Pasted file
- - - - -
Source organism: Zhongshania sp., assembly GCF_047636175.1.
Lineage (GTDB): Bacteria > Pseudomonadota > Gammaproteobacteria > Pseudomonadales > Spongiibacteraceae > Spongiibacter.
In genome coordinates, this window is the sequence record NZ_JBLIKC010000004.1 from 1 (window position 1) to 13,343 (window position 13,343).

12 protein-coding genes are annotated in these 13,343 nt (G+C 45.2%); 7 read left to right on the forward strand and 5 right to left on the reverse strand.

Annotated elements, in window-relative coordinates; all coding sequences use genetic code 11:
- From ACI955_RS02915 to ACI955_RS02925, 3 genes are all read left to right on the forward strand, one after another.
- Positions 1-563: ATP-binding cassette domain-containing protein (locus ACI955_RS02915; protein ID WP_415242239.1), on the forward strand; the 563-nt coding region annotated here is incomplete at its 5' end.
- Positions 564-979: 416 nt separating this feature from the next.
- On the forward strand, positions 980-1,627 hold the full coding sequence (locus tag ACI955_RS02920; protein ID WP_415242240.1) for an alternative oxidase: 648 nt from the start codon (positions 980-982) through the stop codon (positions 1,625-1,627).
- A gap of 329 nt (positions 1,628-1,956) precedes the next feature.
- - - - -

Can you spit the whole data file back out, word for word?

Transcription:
Source organism: Zhongshania sp., assembly GCF_047636175.1.
Lineage (GTDB): Bacteria > Pseudomonadota > Gammaproteobacteria > Pseudomonadales > Spongiibacteraceae > Spongiibacter.
In genome coordinates, this window is the sequence record NZ_JBLIKC010000004.1 from 1 (window position 1) to 13,343 (window position 13,343).

12 protein-coding genes are annotated in these 13,343 nt (G+C 45.2%); 7 read left to right on the forward strand and 5 right to left on the reverse strand.

Annotated elements, in window-relative coordinates; all coding sequences use genetic code 11:
- From ACI955_RS02915 to ACI955_RS02925, 3 genes are all read left to right on the forward strand, one after another.
- Positions 1-563: ATP-binding cassette domain-containing protein (locus ACI955_RS02915; protein ID WP_415242239.1), on the forward strand; the 563-nt coding region annotated here is incomplete at its 5' end.
- Positions 564-979: 416 nt separating this feature from the next.
- On the forward strand, positions 980-1,627 hold the full coding sequence (locus tag ACI955_RS02920; protein ID WP_415242240.1) for an alternative oxidase: 648 nt from the start codon (positions 980-982) through the stop codon (positions 1,625-1,627).
- A gap of 329 nt (positions 1,628-1,956) precedes the next feature.